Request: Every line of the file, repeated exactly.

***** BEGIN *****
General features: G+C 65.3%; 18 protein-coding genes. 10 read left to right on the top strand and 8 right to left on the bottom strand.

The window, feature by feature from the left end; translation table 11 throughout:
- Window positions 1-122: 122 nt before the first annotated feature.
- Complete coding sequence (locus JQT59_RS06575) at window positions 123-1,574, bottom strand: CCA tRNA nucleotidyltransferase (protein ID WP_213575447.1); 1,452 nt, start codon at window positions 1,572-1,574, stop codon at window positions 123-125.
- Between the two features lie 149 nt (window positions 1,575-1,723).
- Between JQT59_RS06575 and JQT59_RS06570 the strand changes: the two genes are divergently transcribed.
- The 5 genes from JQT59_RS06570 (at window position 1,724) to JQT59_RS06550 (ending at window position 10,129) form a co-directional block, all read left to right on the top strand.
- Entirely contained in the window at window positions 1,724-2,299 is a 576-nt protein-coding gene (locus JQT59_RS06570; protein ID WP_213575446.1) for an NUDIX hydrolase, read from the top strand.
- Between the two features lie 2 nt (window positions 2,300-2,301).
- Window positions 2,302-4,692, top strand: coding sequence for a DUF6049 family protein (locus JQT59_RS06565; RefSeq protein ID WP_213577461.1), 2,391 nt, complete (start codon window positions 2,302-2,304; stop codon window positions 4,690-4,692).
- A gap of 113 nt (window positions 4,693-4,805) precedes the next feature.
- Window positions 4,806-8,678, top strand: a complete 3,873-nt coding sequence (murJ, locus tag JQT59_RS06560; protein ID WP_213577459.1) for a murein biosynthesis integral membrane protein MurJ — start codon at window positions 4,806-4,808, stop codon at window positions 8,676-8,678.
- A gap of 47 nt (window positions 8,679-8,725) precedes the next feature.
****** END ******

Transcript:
General features: G+C 65.3%; 18 protein-coding genes. 10 read left to right on the top strand and 8 right to left on the bottom strand.

The window, feature by feature from the left end; translation table 11 throughout:
- Window positions 1-122: 122 nt before the first annotated feature.
- Complete coding sequence (locus JQT59_RS06575) at window positions 123-1,574, bottom strand: CCA tRNA nucleotidyltransferase (protein ID WP_213575447.1); 1,452 nt, start codon at window positions 1,572-1,574, stop codon at window positions 123-125.
- Between the two features lie 149 nt (window positions 1,575-1,723).
- Between JQT59_RS06575 and JQT59_RS06570 the strand changes: the two genes are divergently transcribed.
- The 5 genes from JQT59_RS06570 (at window position 1,724) to JQT59_RS06550 (ending at window position 10,129) form a co-directional block, all read left to right on the top strand.
- Entirely contained in the window at window positions 1,724-2,299 is a 576-nt protein-coding gene (locus JQT59_RS06570; protein ID WP_213575446.1) for an NUDIX hydrolase, read from the top strand.
- Between the two features lie 2 nt (window positions 2,300-2,301).
- Window positions 2,302-4,692, top strand: coding sequence for a DUF6049 family protein (locus JQT59_RS06565; RefSeq protein ID WP_213577461.1), 2,391 nt, complete (start codon window positions 2,302-2,304; stop codon window positions 4,690-4,692).
- A gap of 113 nt (window positions 4,693-4,805) precedes the next feature.
- Window positions 4,806-8,678, top strand: a complete 3,873-nt coding sequence (murJ, locus tag JQT59_RS06560; protein ID WP_213577459.1) for a murein biosynthesis integral membrane protein MurJ — start codon at window positions 4,806-4,808, stop codon at window positions 8,676-8,678.
- A gap of 47 nt (window positions 8,679-8,725) precedes the next feature.